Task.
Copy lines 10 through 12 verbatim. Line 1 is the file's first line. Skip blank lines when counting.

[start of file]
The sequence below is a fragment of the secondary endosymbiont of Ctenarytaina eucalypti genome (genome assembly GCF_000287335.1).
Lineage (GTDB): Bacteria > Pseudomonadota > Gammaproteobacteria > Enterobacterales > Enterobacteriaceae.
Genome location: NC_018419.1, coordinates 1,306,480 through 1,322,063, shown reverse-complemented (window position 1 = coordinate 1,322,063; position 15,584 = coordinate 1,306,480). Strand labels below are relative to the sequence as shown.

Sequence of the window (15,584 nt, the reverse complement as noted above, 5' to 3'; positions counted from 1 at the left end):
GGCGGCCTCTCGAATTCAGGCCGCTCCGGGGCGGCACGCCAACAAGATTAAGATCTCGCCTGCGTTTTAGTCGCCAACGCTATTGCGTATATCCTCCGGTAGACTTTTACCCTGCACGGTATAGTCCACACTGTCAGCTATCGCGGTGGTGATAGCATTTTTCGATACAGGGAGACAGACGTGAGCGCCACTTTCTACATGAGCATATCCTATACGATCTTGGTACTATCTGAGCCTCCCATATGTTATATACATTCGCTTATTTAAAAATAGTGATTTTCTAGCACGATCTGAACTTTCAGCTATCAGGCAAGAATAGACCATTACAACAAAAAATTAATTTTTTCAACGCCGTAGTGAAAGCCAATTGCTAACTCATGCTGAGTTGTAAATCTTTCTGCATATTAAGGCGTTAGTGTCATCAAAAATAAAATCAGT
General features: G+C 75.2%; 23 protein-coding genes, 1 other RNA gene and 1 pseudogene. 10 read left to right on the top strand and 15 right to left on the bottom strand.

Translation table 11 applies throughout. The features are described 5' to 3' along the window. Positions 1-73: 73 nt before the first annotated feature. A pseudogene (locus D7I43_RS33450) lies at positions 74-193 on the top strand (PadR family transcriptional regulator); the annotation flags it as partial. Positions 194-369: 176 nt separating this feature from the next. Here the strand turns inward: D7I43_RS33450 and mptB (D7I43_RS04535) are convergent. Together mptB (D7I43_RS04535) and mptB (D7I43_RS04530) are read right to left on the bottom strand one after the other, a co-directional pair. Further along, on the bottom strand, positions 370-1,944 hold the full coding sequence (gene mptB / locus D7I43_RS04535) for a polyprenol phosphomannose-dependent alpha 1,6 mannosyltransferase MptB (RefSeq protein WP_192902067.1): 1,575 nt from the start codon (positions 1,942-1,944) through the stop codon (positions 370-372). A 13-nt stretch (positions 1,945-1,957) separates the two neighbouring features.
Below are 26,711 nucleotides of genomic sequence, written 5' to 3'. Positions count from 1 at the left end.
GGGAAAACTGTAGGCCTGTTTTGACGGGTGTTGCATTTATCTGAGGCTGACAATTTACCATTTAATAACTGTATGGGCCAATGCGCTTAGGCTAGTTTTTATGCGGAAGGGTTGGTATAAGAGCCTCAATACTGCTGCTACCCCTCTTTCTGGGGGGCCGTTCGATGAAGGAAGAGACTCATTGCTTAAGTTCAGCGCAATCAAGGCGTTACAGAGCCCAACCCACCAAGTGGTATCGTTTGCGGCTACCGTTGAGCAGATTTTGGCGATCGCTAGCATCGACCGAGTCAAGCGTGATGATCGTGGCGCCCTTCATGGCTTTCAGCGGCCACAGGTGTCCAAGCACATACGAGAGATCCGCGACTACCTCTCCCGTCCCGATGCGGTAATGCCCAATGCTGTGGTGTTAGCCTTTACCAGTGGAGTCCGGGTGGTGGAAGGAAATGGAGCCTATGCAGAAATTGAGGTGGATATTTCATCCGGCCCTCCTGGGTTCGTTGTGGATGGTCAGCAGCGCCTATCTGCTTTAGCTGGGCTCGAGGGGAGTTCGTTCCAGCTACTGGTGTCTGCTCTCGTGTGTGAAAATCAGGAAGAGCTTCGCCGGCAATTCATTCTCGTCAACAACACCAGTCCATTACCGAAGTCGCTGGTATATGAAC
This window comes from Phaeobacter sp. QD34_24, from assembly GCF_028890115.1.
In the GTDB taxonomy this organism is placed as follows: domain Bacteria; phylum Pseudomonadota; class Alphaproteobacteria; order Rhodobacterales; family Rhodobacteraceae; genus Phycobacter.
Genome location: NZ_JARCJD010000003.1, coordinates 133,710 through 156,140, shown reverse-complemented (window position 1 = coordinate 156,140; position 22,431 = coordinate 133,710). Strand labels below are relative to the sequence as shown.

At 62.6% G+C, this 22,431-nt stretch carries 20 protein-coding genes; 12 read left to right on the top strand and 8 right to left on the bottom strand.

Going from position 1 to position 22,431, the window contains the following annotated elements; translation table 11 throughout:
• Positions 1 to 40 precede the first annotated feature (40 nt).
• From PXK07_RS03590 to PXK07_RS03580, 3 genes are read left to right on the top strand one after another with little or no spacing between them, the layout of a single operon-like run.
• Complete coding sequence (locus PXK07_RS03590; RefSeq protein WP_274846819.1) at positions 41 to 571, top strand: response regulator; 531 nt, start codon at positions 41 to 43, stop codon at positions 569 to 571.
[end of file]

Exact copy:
This window comes from Phaeobacter sp. QD34_24, from assembly GCF_028890115.1.
In the GTDB taxonomy this organism is placed as follows: domain Bacteria; phylum Pseudomonadota; class Alphaproteobacteria; order Rhodobacterales; family Rhodobacteraceae; genus Phycobacter.
Genome location: NZ_JARCJD010000003.1, coordinates 133,710 through 156,140, shown reverse-complemented (window position 1 = coordinate 156,140; position 22,431 = coordinate 133,710). Strand labels below are relative to the sequence as shown.